Monday, May 25, 2009

More boats and through some posh bits.

Well, the weather man said thundery showers this afternoon. Still time yet, I suppose, but we’ve got away with it so far. Just a light, ½ hour shower this morning as we pulled over just below Abingdon Lock.

I had a quick trip into town for some essentials, then popped into Abingdon Boat Centre and treated the library to a Nicholson’s Guide, # 7, which covers the rivers Thames and Wey, and the Kennet and Avon and Basingstoke Canals. I can now retire my 30 year old, small scale cruising map, bought for our very first boat trip, from Godalming on the River Wey, out onto the Thames, and back again.
I like Nicholson’s Guides, the spiral bound A5 format makes them easy to handle, and the mapping is modified from OS 1:250,000 maps, which are old friends from my hillwalking days.
The boat centre also allows self declaration of diesel splits, so we moved down to their dock to fill up. Not cheap, but much as I expected.

Red-Crested Pochard and Cootlings near Abingdon Bridge.

The Red-Crested Pochard is unusual, in fact the RSPB reckon there's only 29 breeding pairs in the UK. This chap had better get active!

I’m pleased that we’ve not used any more fuel per hour than we would do on the canals, even though we’re cruising at 1000rpm rather than our habitual 800. And we’re covering the ground faster, averaging (including the locks) around 3mph, instead of the canal rate of around 2mph. So we’re actually more efficient on the wider, deeper water of the river. It doesn’t surprise me. The boat seems more responsive, and the engine is running sweetly, away from shallow water.

On the edge of Abingdon, a sign indicates where the now derelict Wilts and Berks Canal joined.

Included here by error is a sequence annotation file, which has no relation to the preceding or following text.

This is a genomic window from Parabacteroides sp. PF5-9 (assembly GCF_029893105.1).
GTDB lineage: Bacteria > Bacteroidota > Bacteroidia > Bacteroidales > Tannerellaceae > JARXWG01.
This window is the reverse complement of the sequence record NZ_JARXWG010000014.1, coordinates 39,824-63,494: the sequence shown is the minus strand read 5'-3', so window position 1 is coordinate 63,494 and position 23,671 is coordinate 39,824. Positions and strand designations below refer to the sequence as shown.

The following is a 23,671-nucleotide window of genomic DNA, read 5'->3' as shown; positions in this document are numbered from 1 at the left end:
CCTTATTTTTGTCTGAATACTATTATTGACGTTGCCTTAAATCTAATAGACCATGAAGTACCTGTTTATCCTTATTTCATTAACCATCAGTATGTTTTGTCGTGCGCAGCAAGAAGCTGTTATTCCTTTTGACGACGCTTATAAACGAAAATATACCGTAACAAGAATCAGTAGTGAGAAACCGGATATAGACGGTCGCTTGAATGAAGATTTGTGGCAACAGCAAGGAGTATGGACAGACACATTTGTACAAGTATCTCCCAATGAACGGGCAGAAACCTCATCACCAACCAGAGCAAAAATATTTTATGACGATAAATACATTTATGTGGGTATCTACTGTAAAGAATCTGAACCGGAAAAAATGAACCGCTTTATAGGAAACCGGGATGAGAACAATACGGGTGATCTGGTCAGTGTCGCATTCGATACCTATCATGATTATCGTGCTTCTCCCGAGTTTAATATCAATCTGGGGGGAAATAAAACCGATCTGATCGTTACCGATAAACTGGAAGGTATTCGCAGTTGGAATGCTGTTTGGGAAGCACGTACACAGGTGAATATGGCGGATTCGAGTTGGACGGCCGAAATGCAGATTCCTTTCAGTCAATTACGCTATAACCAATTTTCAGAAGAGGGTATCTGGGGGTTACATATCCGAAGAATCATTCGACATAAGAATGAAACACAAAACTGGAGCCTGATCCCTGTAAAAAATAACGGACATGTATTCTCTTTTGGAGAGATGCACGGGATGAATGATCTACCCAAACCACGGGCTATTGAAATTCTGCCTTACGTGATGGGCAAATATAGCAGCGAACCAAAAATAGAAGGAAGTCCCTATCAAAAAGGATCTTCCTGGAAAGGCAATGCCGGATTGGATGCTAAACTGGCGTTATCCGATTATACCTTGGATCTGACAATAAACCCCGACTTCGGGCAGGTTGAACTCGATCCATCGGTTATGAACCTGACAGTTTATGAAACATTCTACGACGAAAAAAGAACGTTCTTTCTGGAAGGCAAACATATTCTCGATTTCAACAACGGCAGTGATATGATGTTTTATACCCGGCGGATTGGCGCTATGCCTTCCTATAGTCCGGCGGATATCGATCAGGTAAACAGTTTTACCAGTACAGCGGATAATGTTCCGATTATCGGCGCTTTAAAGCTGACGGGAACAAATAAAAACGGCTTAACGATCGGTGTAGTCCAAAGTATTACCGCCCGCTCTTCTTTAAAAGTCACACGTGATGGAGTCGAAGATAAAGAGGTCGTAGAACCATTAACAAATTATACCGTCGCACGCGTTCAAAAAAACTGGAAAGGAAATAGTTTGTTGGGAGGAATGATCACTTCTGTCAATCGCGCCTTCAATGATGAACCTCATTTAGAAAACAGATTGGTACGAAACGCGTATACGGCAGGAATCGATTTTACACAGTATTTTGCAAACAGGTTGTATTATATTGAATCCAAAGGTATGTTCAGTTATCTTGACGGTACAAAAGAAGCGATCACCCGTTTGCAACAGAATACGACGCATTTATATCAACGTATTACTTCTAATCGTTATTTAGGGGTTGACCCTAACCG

Leaving the town, the river enters Culham Reach, then Culham Cut, heading for the lock, takes off to the left.

Culham Reach
Culham Lock

It’s pretty posh around Clifton Hampden. The church sits on a little knoll above a cluster of thatched cottages.

Clifton Hampden Bridge.

Lots of “No Mooring” signs around here.

We arrived at Clifton Lock at lunchtime, so worked through it ourselves, in company with another narrowboat NB GWLADYS from Lechlade. They pulled over soon after, and we carried on to the picturesque Day’s Lock, with Wittenham Clumps rising behind.

Day’s lock
Passing to the south of the roman town of Dorchester, we did a sharp dogleg past another des-res at Shillingford, then spotted a suitable bankside spot for the night.

“Desirable Property with River Frontage” at Shillingford. If you look closely, you’ll see that the boathouse on the left even has a thatched roof!
Just before Shillingford is where the River Thame joins the main river.

River Thame
Above the confluence, the Thames can also be known as it’s more romantic alter-ego, the Isis. From here on, it’s most definitely the Thames.

While I’ve been writing, with the side hatch open and watching the passing boats with one eye, I couldn’t help noticing this recreation from the movie “Titanic”. They should really lose the coffee cups, though.

Winslett and DeCaprio?Locks 4, miles 12

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